# Calculate a slope with only 3 points?

I have a dataset that includes repeated counts of individuals at 3 successive time points. I have 8 experimental groups, with 5 replicates each (count repeated over 5 days). My goal is to obtain the increase of the number of individuals for each experimental group, for each day (ie for each line of the dataset).

Does it make sense to run a linear model (count ~ time) on only 3 points to obtain the slope for each replicate x day, so I can use these values in downstream analysis? At this point I'm not interested in a model that describes the whole dataset.

I have the feeling that it would be wrong to perform a linear model on only 3 points, but I couldn't find any other way.

Here what the data looks like for the first two days, subcolony is the experimental group (NZ.X, there are 8 of them), and n_0, n_10 and n_20 are the three counts.

subcolony day n_0 n_10 n_20
NZ4       16   0   164  141
NZ8       16   0    50   52
NZ12      16   0    93   97
NZ16      16   0    86  138
NZ20      16   0    92   89
NZ23      16   0    90  108
NZ27      16   0   101  130
NZ31      16   0    84  144
NZ4       17   0   106   97
NZ8       17   0    56   59
NZ12      17   0    47   51
NZ16      17   0    58   68
NZ20      17   0    85   63
NZ23      17   0   105   82
NZ27      17   0    76  104
NZ31      17   0    32   40

• It is not totally clear how does your data look like. Could you post your data? Or at least made-up example that resembles your data? – Tim Mar 8 '16 at 7:57

You really only appear to have two data points since all begin with zero. If the population counts were 7,15,123 then it might make some sense, though very limited sense.

Part of the issue is that a regression should, generally, be replicating your data generation process. Is your data generation process linear? If it is not, then it is dubious.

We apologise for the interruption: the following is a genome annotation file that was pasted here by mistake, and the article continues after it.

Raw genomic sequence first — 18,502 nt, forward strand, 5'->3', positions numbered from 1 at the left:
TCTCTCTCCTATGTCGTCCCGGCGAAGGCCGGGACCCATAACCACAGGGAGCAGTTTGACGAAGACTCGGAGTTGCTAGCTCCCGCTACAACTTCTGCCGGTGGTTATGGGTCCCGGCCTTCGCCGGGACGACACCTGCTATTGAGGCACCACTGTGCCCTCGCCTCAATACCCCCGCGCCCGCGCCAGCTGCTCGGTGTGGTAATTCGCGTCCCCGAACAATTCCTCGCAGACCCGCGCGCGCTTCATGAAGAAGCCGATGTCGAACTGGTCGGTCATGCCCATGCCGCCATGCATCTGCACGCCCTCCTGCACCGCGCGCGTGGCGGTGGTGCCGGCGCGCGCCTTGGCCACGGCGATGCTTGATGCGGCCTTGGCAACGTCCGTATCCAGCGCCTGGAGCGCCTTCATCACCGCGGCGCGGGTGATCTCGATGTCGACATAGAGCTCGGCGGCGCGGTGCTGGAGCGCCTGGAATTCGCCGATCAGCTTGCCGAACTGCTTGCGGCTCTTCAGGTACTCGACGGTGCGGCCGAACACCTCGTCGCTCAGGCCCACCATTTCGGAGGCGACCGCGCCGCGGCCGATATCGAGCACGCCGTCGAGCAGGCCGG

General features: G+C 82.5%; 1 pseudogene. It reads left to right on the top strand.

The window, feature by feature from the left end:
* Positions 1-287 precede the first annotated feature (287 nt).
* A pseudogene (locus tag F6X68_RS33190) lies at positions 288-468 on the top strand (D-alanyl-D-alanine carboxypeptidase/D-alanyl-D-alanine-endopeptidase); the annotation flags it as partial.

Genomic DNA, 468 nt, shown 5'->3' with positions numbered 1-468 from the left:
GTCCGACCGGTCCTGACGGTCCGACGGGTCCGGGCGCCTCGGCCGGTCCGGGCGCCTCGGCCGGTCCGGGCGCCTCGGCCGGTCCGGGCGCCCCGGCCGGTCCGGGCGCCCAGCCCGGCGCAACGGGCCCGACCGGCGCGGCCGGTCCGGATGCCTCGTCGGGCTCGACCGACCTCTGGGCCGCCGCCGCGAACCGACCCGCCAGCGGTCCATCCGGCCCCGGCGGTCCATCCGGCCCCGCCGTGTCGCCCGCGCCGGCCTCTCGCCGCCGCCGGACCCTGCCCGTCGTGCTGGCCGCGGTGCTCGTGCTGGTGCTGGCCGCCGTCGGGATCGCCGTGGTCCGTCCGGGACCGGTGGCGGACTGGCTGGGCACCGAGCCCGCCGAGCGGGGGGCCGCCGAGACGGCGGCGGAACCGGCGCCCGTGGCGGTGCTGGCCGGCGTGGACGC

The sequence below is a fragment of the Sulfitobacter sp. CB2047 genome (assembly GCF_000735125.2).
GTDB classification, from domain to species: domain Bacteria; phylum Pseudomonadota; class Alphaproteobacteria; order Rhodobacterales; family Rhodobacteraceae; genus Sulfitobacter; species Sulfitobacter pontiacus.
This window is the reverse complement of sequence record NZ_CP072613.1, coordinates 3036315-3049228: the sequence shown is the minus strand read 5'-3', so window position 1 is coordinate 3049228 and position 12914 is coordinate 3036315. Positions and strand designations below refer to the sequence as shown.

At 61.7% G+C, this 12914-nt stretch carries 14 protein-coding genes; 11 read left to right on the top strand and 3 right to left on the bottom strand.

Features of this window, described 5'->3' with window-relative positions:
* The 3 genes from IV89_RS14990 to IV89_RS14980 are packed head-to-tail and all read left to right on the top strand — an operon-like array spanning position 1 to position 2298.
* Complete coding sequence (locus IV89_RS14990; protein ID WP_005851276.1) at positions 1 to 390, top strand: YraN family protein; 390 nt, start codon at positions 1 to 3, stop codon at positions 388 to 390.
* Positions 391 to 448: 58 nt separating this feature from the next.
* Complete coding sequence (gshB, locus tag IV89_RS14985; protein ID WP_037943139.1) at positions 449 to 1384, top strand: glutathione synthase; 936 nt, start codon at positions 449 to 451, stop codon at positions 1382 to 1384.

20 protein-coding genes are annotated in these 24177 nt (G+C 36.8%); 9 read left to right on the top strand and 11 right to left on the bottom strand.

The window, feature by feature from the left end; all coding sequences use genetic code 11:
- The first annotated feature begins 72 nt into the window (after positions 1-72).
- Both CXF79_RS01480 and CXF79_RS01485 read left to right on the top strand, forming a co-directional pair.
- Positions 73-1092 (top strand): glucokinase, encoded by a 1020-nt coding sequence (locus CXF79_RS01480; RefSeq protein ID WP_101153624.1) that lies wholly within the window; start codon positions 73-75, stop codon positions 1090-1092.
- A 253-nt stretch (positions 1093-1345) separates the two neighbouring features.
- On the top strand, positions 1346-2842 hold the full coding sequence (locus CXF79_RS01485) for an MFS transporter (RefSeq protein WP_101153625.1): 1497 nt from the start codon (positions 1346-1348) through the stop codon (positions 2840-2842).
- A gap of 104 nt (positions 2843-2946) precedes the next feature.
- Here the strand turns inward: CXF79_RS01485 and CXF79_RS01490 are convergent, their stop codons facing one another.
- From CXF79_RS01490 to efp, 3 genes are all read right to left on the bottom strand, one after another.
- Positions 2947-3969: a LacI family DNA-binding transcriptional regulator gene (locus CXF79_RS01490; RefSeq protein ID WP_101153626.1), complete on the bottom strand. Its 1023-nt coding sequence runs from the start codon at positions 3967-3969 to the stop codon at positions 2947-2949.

There are ways where you could begin with zero and eventually have many. For example, you could have an object with no defects or no deaths and then have many defects or deaths. It doesn't appear meaningful here though. The initial value doesn't really appear to be data, but rather the value before the start of a process. The regression should measure the impact of a process.

I could imagine a process where people could choose which group to opt into where all groups begin with zero, except something isn't a group without people in it. This begs another question. Is zero here a real number? Can zero actually happen and does it mean "nothing." Zero degrees Fahrenheit does not mean that there is no temperature, but zero degrees Kelvin does. Is zero, in this case, really "before we started" and not "no people."

Finally, there may be population dynamics that matter here. For example, if at time 5 there are a total of 75 people who must allocate among 8 choices and these 75 are not a sample from 10,000,000 people then there are other constraints that should be considered in your modeling. After all, if you know 7 groups, then you automatically know the composition of the eighth group. That can change how things are modeled.

If this is a fixed colony with eight subcolonies and you are working with the entire population at each point in time, then no you cannot use a linear model with sampling statistics because you are not working with samples, you are working with the population. Subcolonies are not samples in the same sense that Pittsburgh, Pennsylvania is not a random sample of the United States.

I think you need to work out how people end up in a subcolony and/or the broader population. Changes only make sense with respect to a theory about how changes would happen. So, no, you cannot use a linear model unless you believe there is a theoretical reason that the process should be strictly linear with each subcolony totally independent of the others and even then only if zero doesn't mean before the experiment starts.

I think that as long as you recognize the limitations of your inference, eg by confidence intervals, or bootstrap, then you can proceed. Of course, you can't believe that your analysis will have an outstanding external validity.